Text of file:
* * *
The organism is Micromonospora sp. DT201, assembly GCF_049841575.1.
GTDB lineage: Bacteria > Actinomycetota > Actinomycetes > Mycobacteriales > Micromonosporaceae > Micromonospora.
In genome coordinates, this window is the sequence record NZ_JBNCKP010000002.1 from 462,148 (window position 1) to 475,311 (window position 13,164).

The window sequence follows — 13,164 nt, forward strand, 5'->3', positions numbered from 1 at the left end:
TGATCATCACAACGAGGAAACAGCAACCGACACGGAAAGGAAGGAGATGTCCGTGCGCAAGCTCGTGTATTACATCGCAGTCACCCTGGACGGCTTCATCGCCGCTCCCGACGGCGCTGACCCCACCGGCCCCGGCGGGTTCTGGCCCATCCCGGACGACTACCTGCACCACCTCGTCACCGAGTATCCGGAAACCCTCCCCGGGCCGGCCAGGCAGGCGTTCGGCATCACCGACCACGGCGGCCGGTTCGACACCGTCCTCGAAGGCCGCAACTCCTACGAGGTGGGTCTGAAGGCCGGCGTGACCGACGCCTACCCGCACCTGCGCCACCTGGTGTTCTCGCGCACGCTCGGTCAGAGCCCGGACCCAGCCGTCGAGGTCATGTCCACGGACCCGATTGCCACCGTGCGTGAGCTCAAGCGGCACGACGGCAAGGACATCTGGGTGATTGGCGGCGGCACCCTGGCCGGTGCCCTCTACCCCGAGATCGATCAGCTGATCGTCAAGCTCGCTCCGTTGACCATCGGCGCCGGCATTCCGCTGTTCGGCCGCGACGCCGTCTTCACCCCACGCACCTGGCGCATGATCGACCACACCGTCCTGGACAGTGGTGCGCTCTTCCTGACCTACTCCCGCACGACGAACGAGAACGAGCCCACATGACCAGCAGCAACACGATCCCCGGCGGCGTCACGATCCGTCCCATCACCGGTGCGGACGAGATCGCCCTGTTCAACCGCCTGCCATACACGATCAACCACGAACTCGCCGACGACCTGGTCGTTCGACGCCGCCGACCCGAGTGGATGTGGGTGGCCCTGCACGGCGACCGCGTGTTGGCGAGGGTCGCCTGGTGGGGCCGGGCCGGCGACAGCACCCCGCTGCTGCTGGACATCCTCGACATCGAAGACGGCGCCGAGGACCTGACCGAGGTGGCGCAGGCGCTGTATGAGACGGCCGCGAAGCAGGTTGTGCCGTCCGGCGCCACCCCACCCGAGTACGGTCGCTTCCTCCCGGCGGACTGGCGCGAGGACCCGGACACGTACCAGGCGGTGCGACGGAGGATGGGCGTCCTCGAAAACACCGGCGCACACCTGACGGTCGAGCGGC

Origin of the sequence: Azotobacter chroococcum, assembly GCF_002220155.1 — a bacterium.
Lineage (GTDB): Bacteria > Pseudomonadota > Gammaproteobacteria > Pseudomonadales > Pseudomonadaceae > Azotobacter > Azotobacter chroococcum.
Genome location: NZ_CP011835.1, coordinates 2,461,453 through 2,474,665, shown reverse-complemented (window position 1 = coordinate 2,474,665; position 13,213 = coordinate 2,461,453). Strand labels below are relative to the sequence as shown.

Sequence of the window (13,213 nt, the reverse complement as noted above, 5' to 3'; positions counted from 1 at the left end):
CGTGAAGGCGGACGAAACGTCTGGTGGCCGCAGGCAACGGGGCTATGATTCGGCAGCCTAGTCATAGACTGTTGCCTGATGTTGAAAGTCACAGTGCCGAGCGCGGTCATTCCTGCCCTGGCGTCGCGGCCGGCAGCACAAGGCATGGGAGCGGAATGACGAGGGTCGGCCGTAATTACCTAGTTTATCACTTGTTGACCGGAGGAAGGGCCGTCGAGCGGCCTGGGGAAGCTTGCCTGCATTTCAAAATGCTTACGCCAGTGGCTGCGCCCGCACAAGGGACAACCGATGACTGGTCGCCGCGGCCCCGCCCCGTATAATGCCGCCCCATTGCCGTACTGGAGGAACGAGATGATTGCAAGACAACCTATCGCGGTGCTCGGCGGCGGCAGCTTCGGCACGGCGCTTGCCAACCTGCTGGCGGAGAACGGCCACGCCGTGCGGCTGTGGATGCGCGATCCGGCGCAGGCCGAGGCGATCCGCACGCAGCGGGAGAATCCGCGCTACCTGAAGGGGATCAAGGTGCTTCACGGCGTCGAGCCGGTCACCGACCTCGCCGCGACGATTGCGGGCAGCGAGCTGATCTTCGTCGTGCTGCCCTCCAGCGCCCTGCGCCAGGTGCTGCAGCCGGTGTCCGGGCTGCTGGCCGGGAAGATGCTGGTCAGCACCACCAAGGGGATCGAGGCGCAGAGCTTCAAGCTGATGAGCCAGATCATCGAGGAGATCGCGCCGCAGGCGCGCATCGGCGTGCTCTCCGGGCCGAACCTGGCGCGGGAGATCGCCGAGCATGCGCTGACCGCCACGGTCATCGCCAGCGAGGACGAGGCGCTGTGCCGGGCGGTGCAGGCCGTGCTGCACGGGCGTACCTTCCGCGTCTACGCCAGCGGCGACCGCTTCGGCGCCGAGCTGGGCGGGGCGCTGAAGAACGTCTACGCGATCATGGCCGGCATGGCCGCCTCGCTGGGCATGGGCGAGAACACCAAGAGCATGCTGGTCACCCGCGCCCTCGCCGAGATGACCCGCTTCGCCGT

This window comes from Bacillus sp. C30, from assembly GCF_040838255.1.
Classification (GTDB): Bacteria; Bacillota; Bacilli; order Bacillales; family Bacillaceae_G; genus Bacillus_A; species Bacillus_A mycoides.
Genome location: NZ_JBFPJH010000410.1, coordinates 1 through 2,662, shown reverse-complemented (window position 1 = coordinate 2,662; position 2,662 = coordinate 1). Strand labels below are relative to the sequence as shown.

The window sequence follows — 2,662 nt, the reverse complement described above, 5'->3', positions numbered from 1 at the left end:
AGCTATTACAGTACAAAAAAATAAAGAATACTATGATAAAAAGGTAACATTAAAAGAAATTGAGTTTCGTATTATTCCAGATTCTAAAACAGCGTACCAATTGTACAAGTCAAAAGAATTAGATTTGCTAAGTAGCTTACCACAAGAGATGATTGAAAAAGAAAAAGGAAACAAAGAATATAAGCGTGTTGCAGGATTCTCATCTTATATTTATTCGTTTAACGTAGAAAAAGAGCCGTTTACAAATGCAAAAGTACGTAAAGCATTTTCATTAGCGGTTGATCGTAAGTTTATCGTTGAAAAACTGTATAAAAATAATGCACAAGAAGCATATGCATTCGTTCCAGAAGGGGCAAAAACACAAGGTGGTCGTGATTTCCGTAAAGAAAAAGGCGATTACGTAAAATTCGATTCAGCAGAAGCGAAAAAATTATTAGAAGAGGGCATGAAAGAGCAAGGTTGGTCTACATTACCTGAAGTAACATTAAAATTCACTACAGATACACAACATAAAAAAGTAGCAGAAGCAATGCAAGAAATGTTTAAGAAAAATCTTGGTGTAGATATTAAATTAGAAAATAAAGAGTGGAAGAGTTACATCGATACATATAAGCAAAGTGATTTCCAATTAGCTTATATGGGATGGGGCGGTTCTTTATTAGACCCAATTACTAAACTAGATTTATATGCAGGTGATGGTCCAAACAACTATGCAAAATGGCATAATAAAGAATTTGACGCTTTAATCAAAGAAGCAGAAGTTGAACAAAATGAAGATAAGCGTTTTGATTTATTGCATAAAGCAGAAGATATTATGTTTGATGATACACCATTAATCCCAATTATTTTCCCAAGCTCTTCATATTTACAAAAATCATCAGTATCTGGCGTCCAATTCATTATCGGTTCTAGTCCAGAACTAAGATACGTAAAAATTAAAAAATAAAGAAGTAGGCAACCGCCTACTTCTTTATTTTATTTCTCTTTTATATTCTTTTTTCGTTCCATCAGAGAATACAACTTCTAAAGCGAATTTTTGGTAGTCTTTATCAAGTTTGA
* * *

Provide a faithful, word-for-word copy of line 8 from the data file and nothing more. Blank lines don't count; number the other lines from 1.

Genome location: NZ_CP011835.1, coordinates 2,461,453 through 2,474,665, shown reverse-complemented (window position 1 = coordinate 2,474,665; position 13,213 = coordinate 2,461,453). Strand labels below are relative to the sequence as shown.